I was 16 when I was diagnosed with Bipolar II disorder.
At first, my doctor just thought I was struggling with PTSD due to the passing of my best friend by suicide. I sat in her office, and stared at the painted clouds on her light blue walls. I could hear her and my dad exchanging words.
“This is a classic case of post-traumatic stress disorder.”
“No, I don’t want her on Xanax. I don’t want her to get addicted.”
“What’s an SSRI? What does that mean?”
“It’ll help her.”
“Will it help her function? She doesn’t get out of bed. I have to physically drag her to school.”
All I could do was stare at the clouds, wishing that I could climb on one of them and sleep, while it carried me far away.
An hour later, I walked out of her office with my dad and a script for Zoloft.
After about three weeks, I actually started to feel better. Five weeks in, I started feeling a little empty, and emotionless. Six weeks in, and I felt no better than a zombie.
I’m not sure when the mania started happening. I think I first noticed something was wrong when I failed to sleep for 72 hours without being tired, and after, slept for what felt like days to try and combat the exhaustion. Then came the racing thoughts and the irritability, the impulsivity. Then came the scariest part—the hallucinations.
I was so afraid to tell anyone. I was afraid that they’d think I had lost it. It had been a month since my friend had died, wasn’t I supposed to be better? What will people think? What will my friends think? My parents? My family? Will my little sister be afraid to be around me?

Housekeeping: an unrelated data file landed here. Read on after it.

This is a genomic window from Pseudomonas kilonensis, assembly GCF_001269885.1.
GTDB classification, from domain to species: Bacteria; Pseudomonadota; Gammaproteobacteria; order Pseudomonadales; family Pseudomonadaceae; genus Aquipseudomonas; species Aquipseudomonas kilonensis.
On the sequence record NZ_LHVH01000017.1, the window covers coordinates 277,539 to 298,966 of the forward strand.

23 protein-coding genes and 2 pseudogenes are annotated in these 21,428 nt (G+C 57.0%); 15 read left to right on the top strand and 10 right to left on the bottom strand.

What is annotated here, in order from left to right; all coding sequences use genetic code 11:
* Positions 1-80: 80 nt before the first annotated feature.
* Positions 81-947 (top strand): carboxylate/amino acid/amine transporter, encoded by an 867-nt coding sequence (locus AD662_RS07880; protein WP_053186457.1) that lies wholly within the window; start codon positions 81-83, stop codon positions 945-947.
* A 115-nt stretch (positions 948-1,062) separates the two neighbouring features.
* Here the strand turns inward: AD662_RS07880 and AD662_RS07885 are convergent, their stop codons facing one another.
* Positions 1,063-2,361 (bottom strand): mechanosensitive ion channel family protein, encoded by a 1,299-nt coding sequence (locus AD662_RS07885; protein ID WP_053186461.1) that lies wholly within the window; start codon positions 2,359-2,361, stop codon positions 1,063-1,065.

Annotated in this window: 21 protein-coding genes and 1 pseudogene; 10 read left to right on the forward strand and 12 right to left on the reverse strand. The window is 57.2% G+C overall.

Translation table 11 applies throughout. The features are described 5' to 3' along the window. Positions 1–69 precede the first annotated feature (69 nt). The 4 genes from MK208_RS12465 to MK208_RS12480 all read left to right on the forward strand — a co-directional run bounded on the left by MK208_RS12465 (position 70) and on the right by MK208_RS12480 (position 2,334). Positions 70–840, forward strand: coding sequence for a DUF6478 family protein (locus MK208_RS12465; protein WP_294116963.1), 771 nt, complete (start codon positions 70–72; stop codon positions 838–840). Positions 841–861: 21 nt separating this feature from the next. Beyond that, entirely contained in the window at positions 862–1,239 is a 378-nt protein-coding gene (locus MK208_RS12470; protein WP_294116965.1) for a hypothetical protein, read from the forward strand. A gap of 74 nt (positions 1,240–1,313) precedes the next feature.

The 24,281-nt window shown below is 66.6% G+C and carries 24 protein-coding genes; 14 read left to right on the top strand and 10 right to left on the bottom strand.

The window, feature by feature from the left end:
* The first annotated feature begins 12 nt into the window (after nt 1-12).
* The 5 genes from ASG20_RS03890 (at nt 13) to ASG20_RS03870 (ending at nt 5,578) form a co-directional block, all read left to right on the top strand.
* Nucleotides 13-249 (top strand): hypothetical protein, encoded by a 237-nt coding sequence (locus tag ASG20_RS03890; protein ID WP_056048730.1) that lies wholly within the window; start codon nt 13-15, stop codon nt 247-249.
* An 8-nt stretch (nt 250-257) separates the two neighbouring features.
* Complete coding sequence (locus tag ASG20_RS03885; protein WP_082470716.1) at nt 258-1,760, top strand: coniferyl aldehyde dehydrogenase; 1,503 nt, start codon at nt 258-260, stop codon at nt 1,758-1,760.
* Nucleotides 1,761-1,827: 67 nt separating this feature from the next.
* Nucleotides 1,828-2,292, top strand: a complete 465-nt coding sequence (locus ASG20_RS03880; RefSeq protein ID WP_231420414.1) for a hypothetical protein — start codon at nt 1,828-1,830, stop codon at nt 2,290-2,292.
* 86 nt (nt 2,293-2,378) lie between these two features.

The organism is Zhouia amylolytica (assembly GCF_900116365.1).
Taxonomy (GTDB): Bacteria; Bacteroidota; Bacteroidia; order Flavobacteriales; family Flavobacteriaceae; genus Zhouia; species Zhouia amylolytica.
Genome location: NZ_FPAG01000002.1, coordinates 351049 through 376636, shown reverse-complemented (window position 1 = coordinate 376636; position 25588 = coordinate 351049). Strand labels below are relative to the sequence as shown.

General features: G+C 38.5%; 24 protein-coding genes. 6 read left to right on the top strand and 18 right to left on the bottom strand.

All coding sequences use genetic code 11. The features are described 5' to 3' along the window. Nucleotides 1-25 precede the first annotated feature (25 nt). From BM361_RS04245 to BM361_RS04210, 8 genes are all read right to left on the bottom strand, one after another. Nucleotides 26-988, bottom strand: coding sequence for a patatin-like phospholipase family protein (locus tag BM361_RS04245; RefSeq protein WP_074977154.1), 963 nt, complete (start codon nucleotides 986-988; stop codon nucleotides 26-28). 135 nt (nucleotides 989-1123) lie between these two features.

So, I hid it. I hid the impulsiveness. I hid the thoughts of self-harm. I hid the hallucinations.
I hid it well until one day, my friend found me talking to myself beside my best friend’s grave.
“Chandler, who are you talking to?”
“Can’t you see them?”
“All the people. Can’t you hear them talking to me?”
The next step was to be evaluated at an inpatient mental health facility. I sat with the doctors. I told them the whole truth. They asked about my friend. They asked about the medicine. They asked about the hallucinations.
I quickly learned that you need to pair an SSRI with a mood stabilizer when someone has Bipolar disorder. Otherwise, it’ll cause your mania to be out of control. So I left there with the right medicine, and a determination to get better.
I battle my mental illness every single day that I decide to get up out of bed. It takes some of my toughest soldiers to make sure I take care of myself: making sure I’ve eaten, taken my medicine, and had a shower. Some days it takes every ounce of energy that I have to take a breath. Some days my impulsiveness takes over, and I say things I don’t mean. Sometimes I spend too much money. But, I’m learning.
My best advice to someone dealing with a mental illness is this: figure out what helps you the most. For me, it’s a routine weekly checkup with my therapist and a monthly checkup with my psychiatrist. It’s taking my medication every single day, as directed. It’s knowing that if I wake up depressed, I need to force myself up and get in the shower, even if it’s just to crawl back into bed. It’s making sure I eat every day, three times a day. Going to bed at the same time every night, getting up the same time every morning. Training myself not to be so impulsive. Knowing not to listen to sad music, or watch a sad movie when I’m depressed. Knowing who to call if I start having dark thoughts.
Treating your mental illness is a personal journey. It would be naïve to say that people’s journeys are the same. We all feel differently, we all experience varying emotions. Maybe we share a diagnosis, but what works for me may not work for you. You have to find your balance, and you have to love yourself in order to consciously make the decision to do the things that help you.
Life is often a battle. No matter what way you look at it. And learning to live with a mental illness makes it a whole lot tougher, but the truth is: you have the ability to win. So keep fighting—we need you here.